In practical effect, it seems, Laster is less about director primacy than judicial primacy, in a way that often puts him at odds with other members of the Delaware judiciary. (See, e.g., my discussion of Salzberg v. Sciabacucchi, and the differing views of the nature of the corporation expressed by Laster and the Delaware Supreme Court). Because once you hold that shareholders are too biased to make decisions, that doesn’t necessarily lead to director primacy; instead, it creates more space for the judiciary to step in to protect the interests of the abstract notion of shareholder, distinct from the ones who actually cast ballots. Or perhaps, we should call it state primacy. Which was the point of my post last week (as well as the thesis of my post about the PLX case and my What We Talk About When We Talk About Shareholder Primacy essay. I do have a theme).
And that segues nicely into - happy July 4th, and the birth of the American government!
Saturday, June 27, 2020
The Department of Labor has been a busy bee.
First, it approved the use of private equity investments in 401(k) plans. The idea would be that workers would be able to invest in funds that invest in private equity funds; apparently, some funds are already on offer, and they also hold a small amount of publicly traded stock to satisfy liquidity concerns. Jay Clayton at the SEC endorsed the move, saying it would “provide our long-term Main Street investors with a choice of professionally managed funds that more closely match the diversified public and private market asset allocation strategies pursued by many well-managed pension funds as well as the benefit of selection and monitoring by ERISA fiduciaries.”
Second, the DOL proposed new rules to discourage the use of ESG investing with respect to ERISA-regulated retirement plans (and because many state pension funds are not covered by ERISA but follow its lead, the rules could extend much further). The proposed rules are not exactly a surprise; they follow guidance that the Trump Administration put out in 2018, and which I blogged about at the time. And – as I also blogged– in 2019, the Administration warned the DOL was continuing to examine the issue with a view to more action on this front.
So what are the implications?
First, though the private equity rules are championed by those who argue they will allow retail investors access to higher profits, it’s ironic that they come just when a new study shows that private equity investments are no more profitable than public markets, and almost concurrently with a new SEC warning of pervasive conflicts in the private equity industry that lead to hidden fees and unequal allocation of investment opportunities. Institutional investors in private equity funds have long complained to the SEC of the lack disclosure of these matters, and rather than respond to that, we’re apparently … going to open the 401(k) spigot. That, I think, will make private equity managers less accountable to investors and the public (why bargain with a union pension fund when you’re getting billions from a bunch of different funds layered through so many intermediaries that no one’s able to monitor things?) and more opaque.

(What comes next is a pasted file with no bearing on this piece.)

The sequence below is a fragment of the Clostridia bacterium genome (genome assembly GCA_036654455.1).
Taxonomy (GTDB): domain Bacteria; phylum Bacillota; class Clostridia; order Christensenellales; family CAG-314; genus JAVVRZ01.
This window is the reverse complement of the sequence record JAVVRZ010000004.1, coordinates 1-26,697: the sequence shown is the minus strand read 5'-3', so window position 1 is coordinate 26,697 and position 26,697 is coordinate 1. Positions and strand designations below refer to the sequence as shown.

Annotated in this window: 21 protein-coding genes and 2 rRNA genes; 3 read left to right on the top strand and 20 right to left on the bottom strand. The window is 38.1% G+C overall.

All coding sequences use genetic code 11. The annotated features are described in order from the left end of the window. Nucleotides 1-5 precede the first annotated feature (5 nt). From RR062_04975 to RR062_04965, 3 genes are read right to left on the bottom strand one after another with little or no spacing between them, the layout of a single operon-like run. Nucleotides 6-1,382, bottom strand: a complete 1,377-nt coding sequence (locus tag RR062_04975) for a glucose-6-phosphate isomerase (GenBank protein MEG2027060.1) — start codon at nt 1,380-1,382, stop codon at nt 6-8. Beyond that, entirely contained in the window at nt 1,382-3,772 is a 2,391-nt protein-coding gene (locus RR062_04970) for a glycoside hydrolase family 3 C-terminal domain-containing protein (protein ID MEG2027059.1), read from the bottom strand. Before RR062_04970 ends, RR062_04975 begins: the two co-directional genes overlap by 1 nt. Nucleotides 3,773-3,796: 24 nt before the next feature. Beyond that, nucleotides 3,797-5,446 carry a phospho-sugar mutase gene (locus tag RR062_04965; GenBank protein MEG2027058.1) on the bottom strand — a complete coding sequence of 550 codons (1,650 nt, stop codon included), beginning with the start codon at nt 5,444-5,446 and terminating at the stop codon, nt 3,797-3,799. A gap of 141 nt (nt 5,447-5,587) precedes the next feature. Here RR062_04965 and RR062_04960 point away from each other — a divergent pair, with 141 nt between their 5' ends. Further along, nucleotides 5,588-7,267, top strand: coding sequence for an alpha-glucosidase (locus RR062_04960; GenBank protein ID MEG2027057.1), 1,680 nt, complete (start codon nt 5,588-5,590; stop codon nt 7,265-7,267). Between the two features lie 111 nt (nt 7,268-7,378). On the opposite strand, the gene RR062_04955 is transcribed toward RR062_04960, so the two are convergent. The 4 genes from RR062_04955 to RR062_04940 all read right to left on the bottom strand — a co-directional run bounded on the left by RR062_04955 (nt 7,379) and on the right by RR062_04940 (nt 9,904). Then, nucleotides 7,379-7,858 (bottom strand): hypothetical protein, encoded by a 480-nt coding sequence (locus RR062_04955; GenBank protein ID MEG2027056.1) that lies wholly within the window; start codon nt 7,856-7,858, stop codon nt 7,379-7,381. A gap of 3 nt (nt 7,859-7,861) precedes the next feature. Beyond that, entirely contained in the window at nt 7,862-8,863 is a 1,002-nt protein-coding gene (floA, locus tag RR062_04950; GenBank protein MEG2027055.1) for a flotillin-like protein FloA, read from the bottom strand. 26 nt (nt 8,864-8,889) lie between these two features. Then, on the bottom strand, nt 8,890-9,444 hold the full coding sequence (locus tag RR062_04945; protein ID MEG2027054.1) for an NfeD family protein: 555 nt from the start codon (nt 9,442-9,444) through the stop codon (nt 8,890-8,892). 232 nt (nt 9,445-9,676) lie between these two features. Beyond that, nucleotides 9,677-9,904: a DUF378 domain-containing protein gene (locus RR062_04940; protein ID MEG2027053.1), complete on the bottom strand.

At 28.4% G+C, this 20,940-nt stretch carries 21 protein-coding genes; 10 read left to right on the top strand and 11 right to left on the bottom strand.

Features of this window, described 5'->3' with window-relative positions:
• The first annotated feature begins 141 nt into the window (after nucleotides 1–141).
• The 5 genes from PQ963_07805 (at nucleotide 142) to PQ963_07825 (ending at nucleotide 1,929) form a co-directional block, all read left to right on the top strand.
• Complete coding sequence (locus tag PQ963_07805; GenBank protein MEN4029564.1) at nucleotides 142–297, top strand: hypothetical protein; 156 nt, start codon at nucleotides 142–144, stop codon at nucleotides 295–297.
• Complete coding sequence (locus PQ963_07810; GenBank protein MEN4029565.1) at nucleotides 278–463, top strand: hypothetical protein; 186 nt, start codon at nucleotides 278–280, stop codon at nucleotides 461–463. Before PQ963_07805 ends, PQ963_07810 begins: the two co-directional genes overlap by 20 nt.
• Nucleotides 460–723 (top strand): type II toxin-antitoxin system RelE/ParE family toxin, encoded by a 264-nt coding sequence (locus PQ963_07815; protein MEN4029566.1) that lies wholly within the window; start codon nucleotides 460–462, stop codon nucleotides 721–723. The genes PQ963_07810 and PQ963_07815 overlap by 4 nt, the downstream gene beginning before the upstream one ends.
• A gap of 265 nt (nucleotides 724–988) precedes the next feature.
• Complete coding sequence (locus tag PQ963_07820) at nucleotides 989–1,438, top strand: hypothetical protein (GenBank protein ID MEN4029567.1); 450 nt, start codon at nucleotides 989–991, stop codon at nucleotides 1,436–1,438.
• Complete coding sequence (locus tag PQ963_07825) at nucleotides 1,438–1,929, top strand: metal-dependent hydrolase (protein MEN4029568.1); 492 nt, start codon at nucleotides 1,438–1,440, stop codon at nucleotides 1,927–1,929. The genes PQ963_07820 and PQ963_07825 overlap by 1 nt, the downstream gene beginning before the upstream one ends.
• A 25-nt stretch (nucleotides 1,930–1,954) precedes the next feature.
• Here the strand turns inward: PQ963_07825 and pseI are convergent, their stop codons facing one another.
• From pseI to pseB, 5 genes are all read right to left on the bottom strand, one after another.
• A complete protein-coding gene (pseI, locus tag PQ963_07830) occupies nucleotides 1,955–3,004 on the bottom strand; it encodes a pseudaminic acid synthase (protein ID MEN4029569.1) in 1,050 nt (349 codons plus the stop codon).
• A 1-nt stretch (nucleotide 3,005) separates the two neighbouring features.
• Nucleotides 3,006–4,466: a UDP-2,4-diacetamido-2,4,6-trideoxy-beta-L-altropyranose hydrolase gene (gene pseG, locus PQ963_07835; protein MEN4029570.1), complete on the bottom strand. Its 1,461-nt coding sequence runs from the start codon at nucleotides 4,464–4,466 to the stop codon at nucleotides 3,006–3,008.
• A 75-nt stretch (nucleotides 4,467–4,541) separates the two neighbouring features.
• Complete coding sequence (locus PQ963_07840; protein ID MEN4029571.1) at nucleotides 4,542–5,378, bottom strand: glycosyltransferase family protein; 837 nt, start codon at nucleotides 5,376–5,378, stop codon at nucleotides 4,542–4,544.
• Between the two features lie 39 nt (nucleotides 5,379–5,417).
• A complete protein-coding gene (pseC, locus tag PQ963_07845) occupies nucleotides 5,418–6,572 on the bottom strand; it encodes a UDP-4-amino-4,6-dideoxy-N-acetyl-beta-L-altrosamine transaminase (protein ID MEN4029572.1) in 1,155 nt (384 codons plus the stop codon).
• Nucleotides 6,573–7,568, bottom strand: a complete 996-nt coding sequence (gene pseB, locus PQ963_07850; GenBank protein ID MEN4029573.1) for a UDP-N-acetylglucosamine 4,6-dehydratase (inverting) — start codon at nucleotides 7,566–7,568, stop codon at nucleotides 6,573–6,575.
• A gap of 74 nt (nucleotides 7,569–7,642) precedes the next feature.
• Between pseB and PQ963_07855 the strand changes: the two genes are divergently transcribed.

Second, as I’ve talked about before, ESG can have a bunch of different meanings. Some use it as a stockpicking technique like any other, on the theory that socially responsible companies are valuable companies. Others use it for moral/impact reasons; they are willing to sacrifice at least some returns in order to adhere to their ethical commitments. When it comes to ERISA plans, the past several presidential administrations have all agreed that fiduciaries must only use ESG to advance the economic interests of plan beneficiaries; they are not permitted to use beneficiaries’ money to advance unrelated social goals. What’s been different over the years, however, is the standard of proof that fiduciaries must meet in order to incorporate ESG factors into their decisionmaking. The new rule imposes a very high standard, by explicitly directing that fiduciaries using ESG analysis “examine the level of diversification, degree of liquidity, and the potential risk-return in comparison with other available alternative investments that would play a similar role in their plans’ portfolios.” That requirement, unique to ESG, betrays a deep distrust of ESG investing, and will very likely dissuade at least some fiduciaries from engaging in ESG activity at all for fear of being unable to adequately justify their decisionmaking. And, critically, the rule does not merely apply to buying and selling securities; it also applies to other types of plan administration, including voting and engagement decisions. Which means, among other things, it targets union involvement with shareholder proposals.
It’s worth pointing out that the US’s approach here is precisely the opposite of the European approach, where the default assumption is that ESG factors should be considered as a part of prudent asset management. Recently, the SEC Investor as Owner Subcommittee recommended that the SEC “begin in earnest an effort to update the reporting requirements of Issuers to include material, decision-useful, ESG factors,” and part of the rationale was that the US risks letting other jurisdictions set the pace on these issues. The DOL’s proposed rule, I believe, will only accelerate the process of ceding leadership to the European Union.